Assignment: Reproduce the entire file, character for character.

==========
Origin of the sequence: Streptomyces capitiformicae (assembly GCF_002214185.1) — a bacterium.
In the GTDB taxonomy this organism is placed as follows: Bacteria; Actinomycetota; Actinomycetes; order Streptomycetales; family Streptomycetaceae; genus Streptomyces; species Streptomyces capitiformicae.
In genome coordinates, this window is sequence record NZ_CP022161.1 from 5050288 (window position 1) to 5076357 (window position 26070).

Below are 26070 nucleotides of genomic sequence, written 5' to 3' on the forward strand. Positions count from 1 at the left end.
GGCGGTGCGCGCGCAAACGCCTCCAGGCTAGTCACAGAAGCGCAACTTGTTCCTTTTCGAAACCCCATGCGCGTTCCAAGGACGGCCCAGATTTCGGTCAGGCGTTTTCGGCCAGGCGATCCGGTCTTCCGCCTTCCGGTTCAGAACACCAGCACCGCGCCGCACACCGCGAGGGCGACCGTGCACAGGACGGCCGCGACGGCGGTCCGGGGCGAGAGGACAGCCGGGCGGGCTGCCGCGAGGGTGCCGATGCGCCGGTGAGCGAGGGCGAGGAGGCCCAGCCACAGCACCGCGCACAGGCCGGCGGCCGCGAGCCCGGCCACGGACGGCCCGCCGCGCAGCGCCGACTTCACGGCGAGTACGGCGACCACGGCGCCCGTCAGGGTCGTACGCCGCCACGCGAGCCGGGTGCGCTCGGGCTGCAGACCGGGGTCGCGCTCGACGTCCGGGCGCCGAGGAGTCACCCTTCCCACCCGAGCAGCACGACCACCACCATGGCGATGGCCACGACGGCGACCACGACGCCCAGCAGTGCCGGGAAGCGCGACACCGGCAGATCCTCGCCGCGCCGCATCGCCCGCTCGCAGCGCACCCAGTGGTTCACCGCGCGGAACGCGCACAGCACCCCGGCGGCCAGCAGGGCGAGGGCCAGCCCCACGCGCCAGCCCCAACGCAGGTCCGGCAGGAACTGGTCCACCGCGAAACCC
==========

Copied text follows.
Origin of the sequence: Streptomyces capitiformicae (assembly GCF_002214185.1) — a bacterium.
In the GTDB taxonomy this organism is placed as follows: Bacteria; Actinomycetota; Actinomycetes; order Streptomycetales; family Streptomycetaceae; genus Streptomyces; species Streptomyces capitiformicae.
In genome coordinates, this window is sequence record NZ_CP022161.1 from 5050288 (window position 1) to 5076357 (window position 26070).

Below are 26070 nucleotides of genomic sequence, written 5' to 3' on the forward strand. Positions count from 1 at the left end.
GGCGGTGCGCGCGCAAACGCCTCCAGGCTAGTCACAGAAGCGCAACTTGTTCCTTTTCGAAACCCCATGCGCGTTCCAAGGACGGCCCAGATTTCGGTCAGGCGTTTTCGGCCAGGCGATCCGGTCTTCCGCCTTCCGGTTCAGAACACCAGCACCGCGCCGCACACCGCGAGGGCGACCGTGCACAGGACGGCCGCGACGGCGGTCCGGGGCGAGAGGACAGCCGGGCGGGCTGCCGCGAGGGTGCCGATGCGCCGGTGAGCGAGGGCGAGGAGGCCCAGCCACAGCACCGCGCACAGGCCGGCGGCCGCGAGCCCGGCCACGGACGGCCCGCCGCGCAGCGCCGACTTCACGGCGAGTACGGCGACCACGGCGCCCGTCAGGGTCGTACGCCGCCACGCGAGCCGGGTGCGCTCGGGCTGCAGACCGGGGTCGCGCTCGACGTCCGGGCGCCGAGGAGTCACCCTTCCCACCCGAGCAGCACGACCACCACCATGGCGATGGCCACGACGGCGACCACGACGCCCAGCAGTGCCGGGAAGCGCGACACCGGCAGATCCTCGCCGCGCCGCATCGCCCGCTCGCAGCGCACCCAGTGGTTCACCGCGCGGAACGCGCACAGCACCCCGGCGGCCAGCAGGGCGAGGGCCAGCCCCACGCGCCAGCCCCAACGCAGGTCCGGCAGGAACTGGTCCACCGCGAAACCC